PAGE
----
Wednesday, 8 March 2017

Separation: Staying strong for International Women's Day

When I knew my marriage was over, I started the grieving process. I'd lost something that was a huge part of my life and one day it wasn't there anymore. What was and remains the hardest part to process was that I wasn't just grieving for my marriage and the way all the good memories from the past were now tainted by how horrible the end was, but I was grieving for my family. I was grieving for what my daughter had lost. In one fell swoop she lost the normality of two parents, she lost her dad as a constant in her life and I lost my back up.

I'd always wanted to "do things properly" so marriage, kids, buying a house together, holidays arguing in caravans in Cornwall and whose turn it was to do the dishes. That was gone. I couldn't at the time imagine a way it was going to work just the two of us. I cried reading stories when the daddy comes home - Tiger who Came to Tea was particularly hard. My phone drowned in tears thanks to Adele, Coldplay and Spotify's break up list - yep that actually exists!

Then last weekend, I found myself sat in our local Bill's with my little girl having a cocktail (lemonade for her!) to celebrate one year of surviving each other. It wasn't sad and I didn't think about what could have been, I celebrated what we had achieved. Sometimes I'm her best friend, sometimes she doesn't like me and she doesn't want to talk to me. Either way I stick around because at the end of the day, she's a bloody great reason to celebrate life, not commiserate.

For International Women's Day I pledge to create a positive female role model for my daughter by being a single mum working hard to provide the best she can. This blog hopefully goes some way to showing my daughter that women can be strong, but still show emotions; tired, but still fighting; and thoughtful, but still fun.

Happy International Women's Day to all the amazing women, mums, daughters, sisters and aunties just trying their best.

Wednesday, 1 March 2017

One year on: being a single mum

Today marks a day I've dreaded for the last couple of weeks and as it's got closer and closer, I've wished it would just disappear. Today is the day our three became a two. I still remember getting that text message saying it was over and due to it also being my first day in a new job, having to keep calm and carry on. It hasn't been the easiest year but here's what I have learnt.

  1. I'm not perfect. This has been a hard one to learn as I want my daughter to have the best, but sometimes I can't do that. I have low days, high days, stressed day, happy days and in between days just like everyone else and while I have to function, I am not a cBeebies presenter that always operates at full speed.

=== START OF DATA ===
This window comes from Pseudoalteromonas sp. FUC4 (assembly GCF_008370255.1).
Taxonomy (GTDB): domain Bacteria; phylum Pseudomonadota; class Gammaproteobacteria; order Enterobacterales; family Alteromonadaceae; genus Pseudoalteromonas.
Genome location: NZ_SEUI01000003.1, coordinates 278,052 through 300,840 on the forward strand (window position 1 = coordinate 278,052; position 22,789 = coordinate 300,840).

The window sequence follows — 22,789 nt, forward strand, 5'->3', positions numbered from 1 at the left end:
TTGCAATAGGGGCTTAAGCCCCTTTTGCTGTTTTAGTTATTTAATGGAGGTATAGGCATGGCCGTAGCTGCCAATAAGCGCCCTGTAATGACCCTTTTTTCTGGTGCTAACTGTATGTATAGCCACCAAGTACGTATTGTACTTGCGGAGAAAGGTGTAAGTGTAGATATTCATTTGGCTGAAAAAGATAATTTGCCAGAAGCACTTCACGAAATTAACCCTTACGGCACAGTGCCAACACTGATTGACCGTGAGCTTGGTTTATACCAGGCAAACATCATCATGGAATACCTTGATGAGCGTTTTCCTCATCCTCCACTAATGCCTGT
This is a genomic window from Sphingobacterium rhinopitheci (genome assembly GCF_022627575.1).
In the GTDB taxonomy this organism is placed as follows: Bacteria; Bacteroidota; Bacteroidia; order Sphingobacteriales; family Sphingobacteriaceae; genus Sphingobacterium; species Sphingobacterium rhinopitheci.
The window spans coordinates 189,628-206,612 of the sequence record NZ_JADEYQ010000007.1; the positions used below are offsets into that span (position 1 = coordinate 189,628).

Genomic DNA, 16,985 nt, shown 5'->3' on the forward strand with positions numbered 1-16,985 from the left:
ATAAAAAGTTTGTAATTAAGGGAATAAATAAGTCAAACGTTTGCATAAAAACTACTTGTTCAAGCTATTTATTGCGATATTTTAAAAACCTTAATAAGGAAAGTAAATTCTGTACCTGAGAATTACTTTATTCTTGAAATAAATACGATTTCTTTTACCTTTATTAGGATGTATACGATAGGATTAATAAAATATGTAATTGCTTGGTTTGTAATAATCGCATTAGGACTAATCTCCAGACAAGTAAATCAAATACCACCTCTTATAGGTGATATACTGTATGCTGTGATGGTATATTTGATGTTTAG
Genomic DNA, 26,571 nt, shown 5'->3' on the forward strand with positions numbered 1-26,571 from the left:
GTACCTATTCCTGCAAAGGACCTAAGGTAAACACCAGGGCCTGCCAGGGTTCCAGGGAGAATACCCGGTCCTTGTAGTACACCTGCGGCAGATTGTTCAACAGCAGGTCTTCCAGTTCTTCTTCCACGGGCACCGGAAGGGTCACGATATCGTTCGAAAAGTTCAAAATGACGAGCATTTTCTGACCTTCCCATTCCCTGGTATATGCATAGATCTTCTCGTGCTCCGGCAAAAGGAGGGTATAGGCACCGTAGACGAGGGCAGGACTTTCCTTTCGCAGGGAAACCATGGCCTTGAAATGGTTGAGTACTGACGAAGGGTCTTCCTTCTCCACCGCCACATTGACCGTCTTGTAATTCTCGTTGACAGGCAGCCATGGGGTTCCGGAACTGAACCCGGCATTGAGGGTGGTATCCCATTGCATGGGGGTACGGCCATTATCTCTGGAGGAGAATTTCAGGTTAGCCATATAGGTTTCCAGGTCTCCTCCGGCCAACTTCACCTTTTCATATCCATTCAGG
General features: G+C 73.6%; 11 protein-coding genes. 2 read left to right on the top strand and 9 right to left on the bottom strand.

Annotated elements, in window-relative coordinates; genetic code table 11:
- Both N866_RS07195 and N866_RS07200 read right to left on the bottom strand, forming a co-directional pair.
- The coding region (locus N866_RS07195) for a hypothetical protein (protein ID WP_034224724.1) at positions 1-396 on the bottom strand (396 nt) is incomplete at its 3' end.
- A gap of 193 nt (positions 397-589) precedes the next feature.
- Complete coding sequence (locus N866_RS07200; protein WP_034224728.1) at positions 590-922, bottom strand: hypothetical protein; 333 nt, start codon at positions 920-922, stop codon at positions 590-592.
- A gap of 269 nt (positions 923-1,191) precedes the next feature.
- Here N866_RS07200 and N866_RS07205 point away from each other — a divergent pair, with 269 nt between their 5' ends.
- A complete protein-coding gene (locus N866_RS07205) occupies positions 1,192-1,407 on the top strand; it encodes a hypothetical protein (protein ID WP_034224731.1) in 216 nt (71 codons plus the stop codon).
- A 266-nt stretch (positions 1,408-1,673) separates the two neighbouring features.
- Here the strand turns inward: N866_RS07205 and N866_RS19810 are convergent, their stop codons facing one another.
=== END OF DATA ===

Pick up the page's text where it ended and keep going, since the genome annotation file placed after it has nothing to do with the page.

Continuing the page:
2. Mum guilt. I've really struggled with this one especially while working full time. I'd throw myself into weekends and want to have days of just the two of us, but would forget to have days for me, which would leave me cranky and tired. For the next 12 months I am going to try and claim a bit of me time back and make sure I'm looking out for me too. In order to be a good mum I need to feel able to be a good mum and getting stressed and anxious won't do anything to help that.
  3. It's lonely sometimes. Christmas, New Year, birthdays, Friday night.... Wednesday night! Despite number two saying I don't get me time, it's amazing how you can still feel quite lonely. I've got friends and family I can turn to, but we also have to function on our own and sometimes I find myself sat in the living room in the evening and just feeling so alone. There's no one else to help with the tantrums, late night wake ups, mountain of washing or messy dining table. It's just me. If I'm poorly and feeling ill... it's just me. Learning to deal with the silence has been quite a learning curve.
  4. I'm stronger than I knew. There's been some serious ups and downs but we've come out the other end the right way up. The bills get paid, the lunch boxes get made and clothes get washed. What more can you ask for?
  5. Laughing and hugs solve everything. Sure my kid may have just screamed down debenhams because she wasn't allowed a £20 Easter egg and I've turned a funny shade of horrified, but she's said sorry and given me a hug. Add a few laughs in and all is forgotten.

Being a single mum isn't what I signed up for, but it's what I've got. So time to look at the positives - more hugs, only one person to argue with not two and the chance to give my little girl a really positive female role model who works, cooks, cleans, plays, laughs, cries and most importantly is the best mum she can be*

*warning hangry is really a thing. She will learn arguing with mum when mum is hungry = no win!